[RFC PATCH 0/6] Do not call ->writepage[s] from direct reclaim and use a_ops->writepages() where possible

From: Mel Gorman
Date: Tue Jun 08 2010 - 05:02:37 EST

I finally got a chance last week to visit the topic of direct reclaim
avoiding the writing out pages. As it came up during discussions the last
time, I also had a stab at making the VM writing ranges of pages instead
of individual pages. I am not proposing for merging yet until I want to see
what people think of this general direction and if we can agree on if this
is the right one or not.

To summarise, there are two big problems with page reclaim right now. The
first is that page reclaim uses a_op->writepage to write a back back
under the page lock which is inefficient from an IO perspective due to
seeky patterns. The second is that direct reclaim calling the filesystem
splices two potentially deep call paths together and potentially overflows
the stack on complex storage or filesystems. This series is an early draft
at tackling both of these problems and is in three stages.

The first 4 patches are a forward-port of trace points that are partly
based on trace points defined by Larry Woodman but never merged. They trace
parts of kswapd, direct reclaim, LRU page isolation and page writeback. The
tracepoints can be used to evaluate what is happening within reclaim and
whether things are getting better or worse. They do not have to be part of
the final series but might be useful during discussion.

Patch 5 writes out contiguous ranges of pages where possible using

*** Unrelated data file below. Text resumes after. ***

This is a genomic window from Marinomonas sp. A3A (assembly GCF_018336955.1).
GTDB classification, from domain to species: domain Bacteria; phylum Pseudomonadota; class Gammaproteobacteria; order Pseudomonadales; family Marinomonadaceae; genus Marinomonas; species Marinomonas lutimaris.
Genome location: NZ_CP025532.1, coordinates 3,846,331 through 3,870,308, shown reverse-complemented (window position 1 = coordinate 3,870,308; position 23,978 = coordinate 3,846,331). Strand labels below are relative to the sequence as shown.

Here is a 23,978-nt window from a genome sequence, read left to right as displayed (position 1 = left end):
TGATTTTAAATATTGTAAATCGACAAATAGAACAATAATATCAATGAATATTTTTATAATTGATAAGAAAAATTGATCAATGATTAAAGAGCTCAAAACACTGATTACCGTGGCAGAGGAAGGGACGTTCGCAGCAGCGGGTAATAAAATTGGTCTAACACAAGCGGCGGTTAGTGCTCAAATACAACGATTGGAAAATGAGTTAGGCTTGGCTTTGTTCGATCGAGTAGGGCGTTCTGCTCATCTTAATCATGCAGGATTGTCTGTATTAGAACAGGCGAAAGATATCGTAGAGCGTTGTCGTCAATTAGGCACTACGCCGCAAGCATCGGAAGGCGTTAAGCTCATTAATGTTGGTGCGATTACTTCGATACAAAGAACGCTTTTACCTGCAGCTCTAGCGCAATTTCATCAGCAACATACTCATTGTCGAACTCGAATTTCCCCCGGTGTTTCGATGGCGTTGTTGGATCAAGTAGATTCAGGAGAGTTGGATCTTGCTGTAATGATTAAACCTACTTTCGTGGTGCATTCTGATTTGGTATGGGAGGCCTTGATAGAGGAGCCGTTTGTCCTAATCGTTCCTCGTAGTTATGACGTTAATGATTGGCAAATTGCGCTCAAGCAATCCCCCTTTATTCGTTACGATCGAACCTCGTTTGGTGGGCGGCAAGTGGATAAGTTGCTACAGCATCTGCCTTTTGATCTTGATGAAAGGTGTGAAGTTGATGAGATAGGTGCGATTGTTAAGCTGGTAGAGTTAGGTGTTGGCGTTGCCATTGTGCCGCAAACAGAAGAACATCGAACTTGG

a_ops->writepages. When writing a range, the inode is pinned and the page
lock released before submitting to writepages(). This potentially generates
a better IO pattern and it should avoid a lock inversion problem within the
filesystem that wants the same page lock held by the VM. The downside with
writing ranges is that the VM may not be generating more IO than necessary.

Patch 6 prevents direct reclaim writing out pages at all and instead dirty
pages are put back on the LRU. For lumpy reclaim, the caller will briefly
wait on dirty pages to be written out before trying to reclaim the dirty
pages a second time.

The last patch increases the responsibility of kswapd somewhat because
it's now cleaning pages on behalf of direct reclaimers but kswapd seemed
a better fit than background flushers to clean pages as it knows where the
pages needing cleaning are. As it's async IO, it should not cause kswapd to
stall (at least until the queue is congested) but the order that pages are
reclaimed on the LRU is altered. Dirty pages that would have been reclaimed
by direct reclaimers are getting another lap on the LRU. The dirty pages
could have been put on a dedicated list but this increased counter overhead
and the number of lists and it is unclear if it is necessary.

The series has survived performance and stress testing, particularly around
high-order allocations on X86, X86-64 and PPC64. The results of the tests
showed that while lumpy reclaim has a slightly lower success rate when
allocating huge pages but it was still very acceptable rates, reclaim was
a lot less disruptive and allocation latency was lower.


.../trace/postprocess/trace-vmscan-postprocess.pl | 623 ++++++++++++++++++++
include/trace/events/gfpflags.h | 37 ++
include/trace/events/kmem.h | 38 +--
include/trace/events/vmscan.h | 184 ++++++
mm/vmscan.c | 299 ++++++++--
5 files changed, 1092 insertions(+), 89 deletions(-)
create mode 100644 Documentation/trace/postprocess/trace-vmscan-postprocess.pl
create mode 100644 include/trace/events/gfpflags.h
create mode 100644 include/trace/events/vmscan.h

To unsubscribe from this list: send the line "unsubscribe linux-kernel" in
the body of a message to majordomo@xxxxxxxxxxxxxxx
More majordomo info at http://vger.kernel.org/majordomo-info.html
Please read the FAQ at http://www.tux.org/lkml/